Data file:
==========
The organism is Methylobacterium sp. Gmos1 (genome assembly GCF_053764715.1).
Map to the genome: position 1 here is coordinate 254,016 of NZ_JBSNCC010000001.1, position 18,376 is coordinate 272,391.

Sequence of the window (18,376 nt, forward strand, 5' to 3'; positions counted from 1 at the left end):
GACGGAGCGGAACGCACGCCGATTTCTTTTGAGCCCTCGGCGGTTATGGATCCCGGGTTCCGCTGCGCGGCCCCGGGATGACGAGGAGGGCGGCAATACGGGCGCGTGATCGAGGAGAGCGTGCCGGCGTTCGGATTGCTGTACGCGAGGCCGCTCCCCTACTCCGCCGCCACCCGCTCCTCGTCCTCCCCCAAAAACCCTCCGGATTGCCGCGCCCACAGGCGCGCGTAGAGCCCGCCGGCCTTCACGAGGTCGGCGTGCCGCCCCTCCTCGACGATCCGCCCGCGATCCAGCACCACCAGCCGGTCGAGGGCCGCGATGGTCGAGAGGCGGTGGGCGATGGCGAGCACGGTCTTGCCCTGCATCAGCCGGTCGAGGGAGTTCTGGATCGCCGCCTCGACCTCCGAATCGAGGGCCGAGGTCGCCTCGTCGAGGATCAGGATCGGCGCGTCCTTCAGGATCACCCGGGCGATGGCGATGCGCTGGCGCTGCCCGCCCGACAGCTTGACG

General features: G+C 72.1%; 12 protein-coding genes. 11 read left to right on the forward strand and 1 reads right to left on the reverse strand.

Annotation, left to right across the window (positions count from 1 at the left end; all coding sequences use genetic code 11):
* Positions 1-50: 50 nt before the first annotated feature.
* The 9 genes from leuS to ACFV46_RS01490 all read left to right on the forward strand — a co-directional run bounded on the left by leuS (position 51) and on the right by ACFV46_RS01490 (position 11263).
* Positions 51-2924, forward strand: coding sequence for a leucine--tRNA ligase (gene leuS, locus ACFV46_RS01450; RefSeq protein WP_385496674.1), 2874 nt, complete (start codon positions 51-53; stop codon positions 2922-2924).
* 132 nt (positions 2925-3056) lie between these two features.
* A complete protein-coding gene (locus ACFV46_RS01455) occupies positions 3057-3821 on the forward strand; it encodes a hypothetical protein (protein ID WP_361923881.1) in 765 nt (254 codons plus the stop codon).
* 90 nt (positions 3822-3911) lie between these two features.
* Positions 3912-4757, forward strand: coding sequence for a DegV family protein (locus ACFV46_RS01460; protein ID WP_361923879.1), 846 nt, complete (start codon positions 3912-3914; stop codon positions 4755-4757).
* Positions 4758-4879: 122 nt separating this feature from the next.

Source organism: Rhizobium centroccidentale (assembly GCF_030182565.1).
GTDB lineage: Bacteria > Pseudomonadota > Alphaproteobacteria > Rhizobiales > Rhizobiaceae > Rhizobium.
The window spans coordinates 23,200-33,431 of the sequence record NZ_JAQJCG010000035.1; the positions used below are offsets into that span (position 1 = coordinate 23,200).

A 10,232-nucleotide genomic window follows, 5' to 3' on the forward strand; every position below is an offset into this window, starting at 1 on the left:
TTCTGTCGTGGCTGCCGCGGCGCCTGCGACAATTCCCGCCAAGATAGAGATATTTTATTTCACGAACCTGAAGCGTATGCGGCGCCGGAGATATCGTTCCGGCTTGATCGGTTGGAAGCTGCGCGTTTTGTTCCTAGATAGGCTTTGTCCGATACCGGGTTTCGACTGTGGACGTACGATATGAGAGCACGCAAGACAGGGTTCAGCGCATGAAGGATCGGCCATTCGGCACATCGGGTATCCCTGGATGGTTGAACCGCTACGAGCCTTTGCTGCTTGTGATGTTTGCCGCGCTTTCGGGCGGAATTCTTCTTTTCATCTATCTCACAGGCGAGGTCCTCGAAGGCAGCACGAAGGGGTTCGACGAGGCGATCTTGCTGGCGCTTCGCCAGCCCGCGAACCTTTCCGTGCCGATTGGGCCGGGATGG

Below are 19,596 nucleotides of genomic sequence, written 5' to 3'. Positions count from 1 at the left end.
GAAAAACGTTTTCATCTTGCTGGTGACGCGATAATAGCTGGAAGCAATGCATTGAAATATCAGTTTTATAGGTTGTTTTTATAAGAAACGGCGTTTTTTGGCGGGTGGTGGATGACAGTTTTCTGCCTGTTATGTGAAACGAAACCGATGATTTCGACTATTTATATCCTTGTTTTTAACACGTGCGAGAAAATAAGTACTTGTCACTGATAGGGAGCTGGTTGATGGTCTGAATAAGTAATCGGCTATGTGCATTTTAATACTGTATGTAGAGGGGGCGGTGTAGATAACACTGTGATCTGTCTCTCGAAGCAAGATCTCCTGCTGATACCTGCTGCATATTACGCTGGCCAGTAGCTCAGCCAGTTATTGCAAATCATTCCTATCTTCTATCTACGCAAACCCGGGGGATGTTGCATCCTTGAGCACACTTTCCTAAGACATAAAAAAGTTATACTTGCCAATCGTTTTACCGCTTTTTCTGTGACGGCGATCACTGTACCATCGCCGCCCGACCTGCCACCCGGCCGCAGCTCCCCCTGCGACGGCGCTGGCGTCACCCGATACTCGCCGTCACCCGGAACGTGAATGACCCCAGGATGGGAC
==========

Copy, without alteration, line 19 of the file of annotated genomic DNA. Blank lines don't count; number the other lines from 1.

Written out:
TTCTGTCGTGGCTGCCGCGGCGCCTGCGACAATTCCCGCCAAGATAGAGATATTTTATTTCACGAACCTGAAGCGTATGCGGCGCCGGAGATATCGTTCCGGCTTGATCGGTTGGAAGCTGCGCGTTTTGTTCCTAGATAGGCTTTGTCCGATACCGGGTTTCGACTGTGGACGTACGATATGAGAGCACGCAAGACAGGGTTCAGCGCATGAAGGATCGGCCATTCGGCACATCGGGTATCCCTGGATGGTTGAACCGCTACGAGCCTTTGCTGCTTGTGATGTTTGCCGCGCTTTCGGGCGGAATTCTTCTTTTCATCTATCTCACAGGCGAGGTCCTCGAAGGCAGCACGAAGGGGTTCGACGAGGCGATCTTGCTGGCGCTTCGCCAGCCCGCGAACCTTTCCGTGCCGATTGGGCCGGGATGG